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1. Introduction

In this tutorial, we’re going to discuss how to use MongoDB as an infinite data stream by utilizing tailable cursors with Spring Data MongoDB.

2. Tailable Cursors

When we execute a query, the database driver opens a cursor to supply the matching documents. By default, MongoDB automatically closes the cursor when the client reads all results. Therefore, turning results in a finite data stream.

However, we can use capped collections with a tailable cursor that remains open, even after the client consumed all initially returned data – making the infinite data stream. This approach is useful for applications dealing with event streams, like chat messages, or stock updates.

Spring Data MongoDB project helps us utilizing reactive database capabilities, including tailable cursors.

3. Setup

To demonstrate the mentioned features, we’ll implement a simple logs counter application. Let’s assume there is some log aggregator that collects and persists all logs into a central place – our MongoDB capped collection.

Firstly, we’ll use the simple Log entity:

@Document
public class Log {
    private @Id String id;
    private String service;
    private LogLevel level;
    private String message;
}

Secondly, we’ll store the logs in our MongoDB capped collection. Capped collections are fixed-size collections that insert and retrieve documents based on the insertion order. We can create them with the MongoOperations.createCollection:

db.createCollection(COLLECTION_NAME, new CreateCollectionOptions()
  .capped(true)
  .sizeInBytes(1024)
  .maxDocuments(5));

For capped collections, we must define the sizeInBytes property. Moreover, the maxDocuments specifies the maximum number of documents a collection can have. Once reached, the older documents will be removed from the collection.

Thirdly, we’ll use the appropriate Spring Boot starter dependency:

<dependency>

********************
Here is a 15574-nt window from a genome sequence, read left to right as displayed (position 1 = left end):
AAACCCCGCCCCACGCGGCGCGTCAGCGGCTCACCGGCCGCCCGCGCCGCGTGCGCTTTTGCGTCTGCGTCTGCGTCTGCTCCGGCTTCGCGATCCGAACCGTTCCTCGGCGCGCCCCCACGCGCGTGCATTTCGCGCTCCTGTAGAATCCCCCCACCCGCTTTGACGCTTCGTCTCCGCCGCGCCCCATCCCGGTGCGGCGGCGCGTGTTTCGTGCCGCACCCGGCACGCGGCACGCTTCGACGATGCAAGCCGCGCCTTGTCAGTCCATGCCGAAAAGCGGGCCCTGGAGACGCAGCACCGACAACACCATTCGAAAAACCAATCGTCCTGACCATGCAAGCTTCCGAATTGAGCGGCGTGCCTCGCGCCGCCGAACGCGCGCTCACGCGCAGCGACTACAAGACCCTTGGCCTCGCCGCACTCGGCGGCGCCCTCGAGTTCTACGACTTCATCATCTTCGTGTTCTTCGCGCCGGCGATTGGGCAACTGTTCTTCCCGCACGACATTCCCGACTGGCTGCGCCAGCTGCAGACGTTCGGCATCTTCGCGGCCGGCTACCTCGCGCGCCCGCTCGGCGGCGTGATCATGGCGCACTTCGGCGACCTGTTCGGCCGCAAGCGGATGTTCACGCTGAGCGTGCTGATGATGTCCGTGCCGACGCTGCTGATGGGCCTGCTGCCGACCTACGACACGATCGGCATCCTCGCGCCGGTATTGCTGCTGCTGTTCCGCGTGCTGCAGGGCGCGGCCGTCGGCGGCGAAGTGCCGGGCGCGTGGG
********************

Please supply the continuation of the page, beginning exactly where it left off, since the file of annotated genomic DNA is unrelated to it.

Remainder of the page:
<groupId>org.springframework.boot</groupId>
    <artifactId>spring-boot-starter-data-mongodb-reactive</artifactId>
    <versionId>2.1.6.RELEASE</versionId>
</dependency>

4. Reactive Tailable Cursors

We can consume tailable cursors with both the imperative and the reactive MongoDB API. It’s highly recommended to use the reactive variant.

Let’s implement WARN level logs counter using a reactive approach. We’re able to create infinite stream queries with ReactiveMongoOperations.tail method.

A tailable cursor remains open and emits data – a Flux of entities – as new documents arrive in a capped collection and match the filter query:

private Disposable subscription;

public WarnLogsCounter(ReactiveMongoOperations template) {
    Flux<Log> stream = template.tail(
      query(where("level").is(LogLevel.WARN)), 
      Log.class);
    subscription = stream.subscribe(logEntity -> 
      counter.incrementAndGet()
    );
}

Once the new document, having the WARN log level, is persisted in the collection, the subscriber (lambda expression) will increment the counter.

Finally, we should dispose of the subscription to close the stream:

public void close() {
    this.subscription.dispose();
}

Also, please note that tailable cursors may become dead, or invalid if the query initially returns no match. In other words, even if new persisted documents match the filter query, the subscriber will not be able to receive them. This is a known limitation of MongoDB tailable cursors. We must ensure that there are matching documents in the capped collection, before creating a tailable cursor.